1. News

Things to Know in the U.S. for Nov. 2

New York

Truck attacker charged

Federal prosecutors brought terrorism charges Wednesday against the Uzbek immigrant accused in the truck rampage that left eight people dead near the World Trade Center memorial, saying he carried out the attack in response to the Islamic State group's online calls to action and picked Halloween because he knew more people would be out. The charges against Sayfullo Saipov, 29, could bring the death penalty. While recovering from police fire, Saipov asked to display the ISIS flag in his hospital room and said "he felt good about what he had done," prosecutors said in court papers. The federal charges in civilian court contradicted calls from President Donald Trump to try Saipov in military court at Guantánamo Bay. No one arrested on U.S. soil has ever been sent there, and no one captured on foreign soil has been sent since 2008. Trump denounced the U.S. criminal justice system as "a laughingstock." Those killed were: Nicholas Cleves, 23, of Downtown Manhattan; Darren Drake, 32, of New Milford, N.J.; Anne Laure Decadt, 31, of Belgium; and five Argentine tourists, Hernán Mendoza, 47; Diego Angelini, 47; Alejandro Pagnucco, 47; Ariel Erlij, 48; and Hernán Ferruchi, 47.

NYC to end 91-year-old ban on dancing in bars

Cut loose! New York City lawmakers voted Tuesday to legalize dancing in bars, repealing a 91-year-old law that banned boogieing at most city nightspots. The anti-dancing law started in 1926 and prohibited dancing in bars and restaurants that don't have a cabaret license. Fewer than 100 of 25,000 such establishments have the license, which requires approval from multiple city agencies. Critics said the so-called cabaret law originated as a racist attempt to police Harlem's 1920s jazz clubs — preventing shows from Billie Holiday and Ray Charles and drawing protest from Frank Sinatra — and continued to be enforced unfairly. "If you're Latino, if you're black, if you're from the LGBTQ community, you all have been impacted by this law," said city councilman Rafael Espinal, a Brooklyn Democrat, who introduced the repeal. "It is time we right this historical wrong." The repeal will go into effect 30 days after Mayor Bill de Blasio signs it. Footloose no more.

Washington, D.C.

Lawmakers release trove of Russia-linked Facebook ads

Lawmakers on Wednesday released a trove of Facebook ads linked to a Russian effort to disrupt the American political process and whip up tensions around sensitive social issues, such as Islam, race and gun control. The ads were released as representatives from Facebook, Google and Twitter faced criticism on Capitol Hill about why they hadn't done more to combat Russian interference. The few dozen ads — of roughly 3,000 Russian-connected ones that Facebook has identified and turned over to Congress — underscore how foreign agents sought to sow discord among Americans online. The Russian use of social media was part of a broad-scale effort to sway the 2016 presidential election in favor of Donald Trump, according to U.S. intelligence services. Many of the ads disclosed Wednesday appear aimed at creating confusion and anger. One featured Democratic presidential candidate Hillary Clinton's head on a demon's body and fist-fighting Jesus. The post urged users to "'like' if you want Jesus to win!"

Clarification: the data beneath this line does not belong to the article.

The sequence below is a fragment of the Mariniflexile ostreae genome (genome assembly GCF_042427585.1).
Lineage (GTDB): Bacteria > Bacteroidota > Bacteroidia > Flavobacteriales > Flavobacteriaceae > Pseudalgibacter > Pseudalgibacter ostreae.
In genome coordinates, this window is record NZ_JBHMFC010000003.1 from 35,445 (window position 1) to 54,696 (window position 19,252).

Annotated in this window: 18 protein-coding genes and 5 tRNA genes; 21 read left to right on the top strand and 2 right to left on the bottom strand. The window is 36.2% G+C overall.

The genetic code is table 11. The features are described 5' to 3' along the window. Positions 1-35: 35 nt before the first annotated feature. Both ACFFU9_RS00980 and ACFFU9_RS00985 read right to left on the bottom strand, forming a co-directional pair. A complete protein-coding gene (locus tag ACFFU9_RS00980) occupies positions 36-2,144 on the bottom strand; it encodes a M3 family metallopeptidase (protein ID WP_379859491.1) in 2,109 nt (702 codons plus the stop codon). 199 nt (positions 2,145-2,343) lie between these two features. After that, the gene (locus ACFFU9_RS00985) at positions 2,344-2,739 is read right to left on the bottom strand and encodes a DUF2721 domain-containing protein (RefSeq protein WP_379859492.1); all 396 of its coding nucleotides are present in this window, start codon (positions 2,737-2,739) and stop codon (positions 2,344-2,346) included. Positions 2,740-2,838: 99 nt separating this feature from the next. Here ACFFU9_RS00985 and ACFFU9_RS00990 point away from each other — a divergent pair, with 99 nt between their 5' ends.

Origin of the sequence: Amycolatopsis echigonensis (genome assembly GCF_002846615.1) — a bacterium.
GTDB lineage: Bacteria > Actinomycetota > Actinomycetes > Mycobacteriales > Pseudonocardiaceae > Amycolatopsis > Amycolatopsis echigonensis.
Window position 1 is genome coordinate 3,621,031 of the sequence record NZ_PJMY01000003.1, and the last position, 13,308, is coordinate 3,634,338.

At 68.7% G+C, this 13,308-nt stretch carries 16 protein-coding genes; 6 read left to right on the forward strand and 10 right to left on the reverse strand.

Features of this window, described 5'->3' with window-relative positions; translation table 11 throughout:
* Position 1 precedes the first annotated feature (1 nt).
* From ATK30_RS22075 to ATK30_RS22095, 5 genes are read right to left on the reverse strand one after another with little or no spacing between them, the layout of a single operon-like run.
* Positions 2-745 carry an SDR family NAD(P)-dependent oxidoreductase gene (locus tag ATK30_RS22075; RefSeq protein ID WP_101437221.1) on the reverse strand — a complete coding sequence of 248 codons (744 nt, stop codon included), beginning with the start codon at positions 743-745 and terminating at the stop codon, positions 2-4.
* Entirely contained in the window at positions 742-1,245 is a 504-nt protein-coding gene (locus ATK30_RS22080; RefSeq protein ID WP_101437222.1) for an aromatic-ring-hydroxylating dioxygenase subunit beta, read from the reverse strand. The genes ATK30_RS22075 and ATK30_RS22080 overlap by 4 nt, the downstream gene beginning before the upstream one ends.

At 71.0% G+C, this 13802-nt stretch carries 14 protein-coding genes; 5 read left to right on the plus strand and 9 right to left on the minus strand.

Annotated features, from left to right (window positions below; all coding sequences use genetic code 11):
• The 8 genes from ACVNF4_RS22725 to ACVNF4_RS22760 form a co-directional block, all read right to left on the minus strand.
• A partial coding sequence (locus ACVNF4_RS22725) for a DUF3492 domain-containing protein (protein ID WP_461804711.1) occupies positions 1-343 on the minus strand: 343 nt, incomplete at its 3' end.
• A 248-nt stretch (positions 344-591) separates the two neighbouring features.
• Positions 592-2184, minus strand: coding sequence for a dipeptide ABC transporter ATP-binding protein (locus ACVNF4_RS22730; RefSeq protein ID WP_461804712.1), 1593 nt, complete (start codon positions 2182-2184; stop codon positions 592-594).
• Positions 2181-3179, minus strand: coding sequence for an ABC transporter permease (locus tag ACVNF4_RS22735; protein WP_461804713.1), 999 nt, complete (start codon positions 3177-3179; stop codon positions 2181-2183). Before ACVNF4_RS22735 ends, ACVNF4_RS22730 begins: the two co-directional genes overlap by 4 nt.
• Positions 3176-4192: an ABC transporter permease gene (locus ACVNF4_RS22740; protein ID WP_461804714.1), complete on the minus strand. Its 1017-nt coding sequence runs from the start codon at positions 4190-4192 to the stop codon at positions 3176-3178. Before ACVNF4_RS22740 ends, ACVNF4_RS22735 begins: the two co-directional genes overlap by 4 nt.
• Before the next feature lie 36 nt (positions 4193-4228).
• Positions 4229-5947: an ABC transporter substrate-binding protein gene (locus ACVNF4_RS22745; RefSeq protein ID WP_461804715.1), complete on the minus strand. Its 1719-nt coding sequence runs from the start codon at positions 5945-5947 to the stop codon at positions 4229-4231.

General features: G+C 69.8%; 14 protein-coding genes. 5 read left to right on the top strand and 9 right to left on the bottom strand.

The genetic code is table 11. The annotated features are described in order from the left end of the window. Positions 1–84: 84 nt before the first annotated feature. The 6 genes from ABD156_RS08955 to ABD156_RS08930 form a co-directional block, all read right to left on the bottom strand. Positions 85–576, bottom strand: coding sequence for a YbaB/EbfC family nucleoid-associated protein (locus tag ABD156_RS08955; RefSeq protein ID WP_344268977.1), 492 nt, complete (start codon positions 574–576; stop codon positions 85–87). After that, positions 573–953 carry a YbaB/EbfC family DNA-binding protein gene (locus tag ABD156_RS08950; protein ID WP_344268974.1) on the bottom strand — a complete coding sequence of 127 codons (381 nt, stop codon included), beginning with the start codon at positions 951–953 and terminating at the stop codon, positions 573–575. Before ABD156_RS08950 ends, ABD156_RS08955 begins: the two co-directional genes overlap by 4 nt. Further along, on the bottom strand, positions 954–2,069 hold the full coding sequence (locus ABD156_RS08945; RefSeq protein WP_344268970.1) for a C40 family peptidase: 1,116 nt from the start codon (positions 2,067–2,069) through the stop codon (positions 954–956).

Puerto Rico

Hurricane death toll rises to 54

Authorities in the U.S. territory of Puerto Rico say the number of deaths tied to Hurricane Maria has increased to 54 with three new deaths reported. Public Affairs Secretary Ramon Rosario said Wednesday two of the deaths were accidents involving trees and the third was a person who died by suicide after losing their job. The deaths occurred in the municipalities of Vega Baja, San Sebastian and San Lorenzo. It's unlikely a true toll will be known, as BuzzFeed and other media have reported Puerto Rico is cremating its dead. The government told BuzzFeed over 900 people have been cremated after "natural deaths." Hurricane Maria hit Puerto Rico on Sept. 20 as a Category 4 storm. It wiped out crops, damaged or destroyed 230,000 homes and left the entire island without power. Puerto Rico's power company is producing nearly 40 percent of its normal output, and roughly 20 percent of customers are still without water.

Washington, D.C.

Navy: Collisions that killed 17 sailors were avoidable

Two collisions between Navy destroyers and commercial vessels in the Western Pacific this year were avoidable and the result of a string of poor judgment, lack of planning and crew and basic navigational errors, the Navy's top officer said in reports made public Wednesday. In two harrowing reports that told of missed warnings, errors and frantic U.S. sailors fighting to save their shipmates, the Navy determined both fatal collisions could have been prevented. Seven sailors were killed in June when the destroyer Fitzgerald collided with a container ship near Japan. The collision in August of the destroyer John S. McCain and an oil tanker while approaching Singapore left 10 sailors dead.


Baby gene therapy study offers hope for fatal muscle disease

A first attempt at gene therapy for a disease that leaves babies unable to move, swallow and breathe has extended the tots' lives. Some began to roll over, sit and stand on their own, researchers reported Wednesday in the New England Journal of Medicine. Only 15 babies with spinal muscular atrophy received the experimental gene therapy, but researchers credited the early results to replacing the infants' defective gene soon after birth. Lead researcher Dr. Jerry Mendell of Nationwide Children's Hospital cautioned more study is needed to prove the gene therapy works safely. — tbt* wires